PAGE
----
Kentucky vs UCLA in New York City: 3 things to know and post-game banter
On Saturday, the No. 13 Kentucky Wildcats traveled to Madison Square Garden to play the No. 16 UCLA Bruins in the annual CBS Sports Classic. The contest presented an opportunity for the Wildcats to redeem, as they played their first ranked opponent since a disappointing loss to Gonzaga back in November.
For the first five minutes, both teams traded baskets, and it looked pretty sweet. Cason Wallace even got off to another fast start, scoring 5 points in the Wildcats’ first 90 seconds.
However, Kentucky was forced to run hard shots for much of the half and played uncharacteristic defense as the Bruins built a steady 13-point lead with more than six minutes left in the half. With the energy of Chris Livingston and Lance Weir, Kentucky managed to cut the lead to eight at the end of the first half, 35-27.
Their energy earned them the right to start the second half. Ware answered immediately when he fought for an offensive plate and kicked it for a Sahvir Wheeler three, followed by three consecutive baskets by Chris Livingston to tie the game at 38.
UCLA responded quickly to go up 46-40, but the Wildcats kept fighting to keep the lead in hand. In the end, the Wildcats made too many mistakes to beat a legitimate top-25 team, falling by a score of 63-53.
Then, Kentucky returns home next Wednesday to host Florida A&M.
Now, here are three things to know from the game.
Slow start, offensive ravages death spell
Coming into the contest, KenPom ranked UCLA in the top 10 in offensive efficiency and top 10 Kentucky in defensive efficiency. However, in a battle of strengths, UCLA’s offense prevailed in the first 20 minutes.
In the first half alone, the Bruins only shot five goals and that was because they weren’t forced to take them. The Wildcat defense has allowed UCLA to shoot 50 percent from the field and have been able to get almost anything they want.
When the defense is not up to par, the offense must be stepped up, and this was the real problem for the Wildcats. 53 points in the regulation game versus anyone is terrible.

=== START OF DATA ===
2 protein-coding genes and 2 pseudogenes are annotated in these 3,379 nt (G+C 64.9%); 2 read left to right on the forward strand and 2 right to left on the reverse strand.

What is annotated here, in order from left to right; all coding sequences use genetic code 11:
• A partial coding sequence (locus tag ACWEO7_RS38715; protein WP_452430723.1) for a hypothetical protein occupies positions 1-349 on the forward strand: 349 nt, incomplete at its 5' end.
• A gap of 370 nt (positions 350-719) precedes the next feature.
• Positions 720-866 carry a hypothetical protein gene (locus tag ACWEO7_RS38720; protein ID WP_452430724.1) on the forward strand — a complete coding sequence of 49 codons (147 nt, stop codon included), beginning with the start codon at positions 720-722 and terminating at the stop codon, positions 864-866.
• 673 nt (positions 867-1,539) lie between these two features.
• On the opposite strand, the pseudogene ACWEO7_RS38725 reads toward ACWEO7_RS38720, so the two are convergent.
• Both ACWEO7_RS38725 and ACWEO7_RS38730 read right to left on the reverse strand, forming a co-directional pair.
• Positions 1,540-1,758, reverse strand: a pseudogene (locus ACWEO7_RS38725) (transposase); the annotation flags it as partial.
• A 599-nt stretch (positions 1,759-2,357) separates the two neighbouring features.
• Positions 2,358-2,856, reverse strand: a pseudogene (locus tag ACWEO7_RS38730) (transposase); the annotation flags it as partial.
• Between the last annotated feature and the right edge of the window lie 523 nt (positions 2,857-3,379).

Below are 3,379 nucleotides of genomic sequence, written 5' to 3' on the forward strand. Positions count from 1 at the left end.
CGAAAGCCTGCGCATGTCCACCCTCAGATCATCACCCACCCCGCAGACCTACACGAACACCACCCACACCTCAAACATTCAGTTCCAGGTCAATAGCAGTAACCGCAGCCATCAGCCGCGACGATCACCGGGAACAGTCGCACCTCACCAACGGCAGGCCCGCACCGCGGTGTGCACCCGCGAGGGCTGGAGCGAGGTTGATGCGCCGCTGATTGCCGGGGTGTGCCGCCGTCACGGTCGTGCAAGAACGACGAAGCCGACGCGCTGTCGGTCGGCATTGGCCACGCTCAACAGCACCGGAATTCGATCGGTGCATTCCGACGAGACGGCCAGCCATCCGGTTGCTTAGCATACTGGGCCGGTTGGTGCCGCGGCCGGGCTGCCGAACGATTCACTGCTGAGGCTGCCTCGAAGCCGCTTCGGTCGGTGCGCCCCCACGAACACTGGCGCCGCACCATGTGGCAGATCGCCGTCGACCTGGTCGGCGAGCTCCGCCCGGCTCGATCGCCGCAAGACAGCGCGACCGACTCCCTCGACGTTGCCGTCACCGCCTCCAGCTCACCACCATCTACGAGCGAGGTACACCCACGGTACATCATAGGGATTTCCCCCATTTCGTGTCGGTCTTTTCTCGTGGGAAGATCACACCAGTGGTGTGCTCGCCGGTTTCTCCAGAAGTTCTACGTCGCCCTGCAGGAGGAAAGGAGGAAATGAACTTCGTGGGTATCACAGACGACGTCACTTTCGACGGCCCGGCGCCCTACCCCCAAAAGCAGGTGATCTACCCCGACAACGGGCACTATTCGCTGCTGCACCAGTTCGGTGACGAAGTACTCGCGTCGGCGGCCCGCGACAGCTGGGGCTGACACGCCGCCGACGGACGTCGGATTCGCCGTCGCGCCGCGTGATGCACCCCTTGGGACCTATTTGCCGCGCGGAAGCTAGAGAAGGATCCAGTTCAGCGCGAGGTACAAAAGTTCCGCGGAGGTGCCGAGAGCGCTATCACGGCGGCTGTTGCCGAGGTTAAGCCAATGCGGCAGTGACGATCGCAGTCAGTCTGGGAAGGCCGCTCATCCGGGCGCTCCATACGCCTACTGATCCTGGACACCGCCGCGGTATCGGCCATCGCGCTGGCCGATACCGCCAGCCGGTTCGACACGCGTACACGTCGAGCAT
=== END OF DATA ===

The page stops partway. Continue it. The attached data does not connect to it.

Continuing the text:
In the game, they shot terribly by almost every measure, shooting less than 35% from the field for the game while having more turnovers (18) than assists (14).
This crime is a big problem. Until it is resolved, Kentucky will continue to lose to quality opponents.
In the first half, Kentucky only had three players hit more than one field goal: Oscar Cheppuis, Casson Wallace, and Sauvier Wheeler. To add insult to injury, the rest of the team was less flashy, shooting 3/15th from the field. This put the wildcats in a hole early.
Oscar Cheppui had a poor game by his standards with eight points on 4/12 shooting but grabbing 16 rebounds.
Otherwise, Sahifer Wheeler scored 11 points and Chris Livingston 14, but Jacob Tobin, Keison Wallace and Antonio Reeves combined for 18 points on 6/35.
What about Lance? And Livingston?
While the Wildcats didn’t get much help outside of Tshiebwe-Wallace-Wheeler, there were two players who stepped up, Chris Livingston and Lance Weir, that gave the Wildcats a fighting chance.
For weeks John Calipari has been quoted as saying he needed Livingston to play more. On Saturday night, one of the biggest stages in basketball, Livingston made his case for more playing time. In his best game of the season, Livingston scored 14 points on 5/9 shooting.
As for Lance Ware, he’s been another player who’s had inconsistent playing time, and he’s carved out a roster role for himself in his three seasons.
this role? A high-energy player off the bench, which he introduced again on Saturday.
Only two points and five rebounds were scored, and Ware’s out-of-box value was on display, as he led the team in plus/minus, with a +8. This ultimately helped Kentucky make this game when all hope seemed to be lost.
At this point, the Wildcats have lost all three non-conference ranked games and will begin a more challenging SEC schedule at the end of this month.
Personally, I don’t like being negative. However, at this point, it’s fair to wonder when or even if this team will start clicking.
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